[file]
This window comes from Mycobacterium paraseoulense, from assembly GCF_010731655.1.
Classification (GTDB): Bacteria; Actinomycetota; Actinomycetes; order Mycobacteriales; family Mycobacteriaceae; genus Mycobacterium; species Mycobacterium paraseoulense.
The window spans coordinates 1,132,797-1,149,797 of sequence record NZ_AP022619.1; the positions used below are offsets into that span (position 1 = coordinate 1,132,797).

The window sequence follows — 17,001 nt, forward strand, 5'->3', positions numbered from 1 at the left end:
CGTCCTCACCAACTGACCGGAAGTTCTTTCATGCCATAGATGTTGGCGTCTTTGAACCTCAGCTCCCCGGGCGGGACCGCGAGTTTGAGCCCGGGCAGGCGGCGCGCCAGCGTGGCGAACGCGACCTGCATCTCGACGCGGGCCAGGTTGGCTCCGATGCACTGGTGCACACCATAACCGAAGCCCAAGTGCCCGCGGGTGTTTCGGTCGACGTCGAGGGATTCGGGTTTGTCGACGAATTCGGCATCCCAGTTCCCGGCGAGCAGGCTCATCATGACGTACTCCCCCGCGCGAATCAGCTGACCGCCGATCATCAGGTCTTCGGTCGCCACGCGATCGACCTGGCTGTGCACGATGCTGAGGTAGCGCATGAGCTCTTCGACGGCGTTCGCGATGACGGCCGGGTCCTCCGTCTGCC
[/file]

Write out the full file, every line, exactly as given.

This window comes from Mycobacterium paraseoulense, from assembly GCF_010731655.1.
Classification (GTDB): Bacteria; Actinomycetota; Actinomycetes; order Mycobacteriales; family Mycobacteriaceae; genus Mycobacterium; species Mycobacterium paraseoulense.
The window spans coordinates 1,132,797-1,149,797 of sequence record NZ_AP022619.1; the positions used below are offsets into that span (position 1 = coordinate 1,132,797).

The window sequence follows — 17,001 nt, forward strand, 5'->3', positions numbered from 1 at the left end:
CGTCCTCACCAACTGACCGGAAGTTCTTTCATGCCATAGATGTTGGCGTCTTTGAACCTCAGCTCCCCGGGCGGGACCGCGAGTTTGAGCCCGGGCAGGCGGCGCGCCAGCGTGGCGAACGCGACCTGCATCTCGACGCGGGCCAGGTTGGCTCCGATGCACTGGTGCACACCATAACCGAAGCCCAAGTGCCCGCGGGTGTTTCGGTCGACGTCGAGGGATTCGGGTTTGTCGACGAATTCGGCATCCCAGTTCCCGGCGAGCAGGCTCATCATGACGTACTCCCCCGCGCGAATCAGCTGACCGCCGATCATCAGGTCTTCGGTCGCCACGCGATCGACCTGGCTGTGCACGATGCTGAGGTAGCGCATGAGCTCTTCGACGGCGTTCGCGATGACGGCCGGGTCCTCCGTCTGCC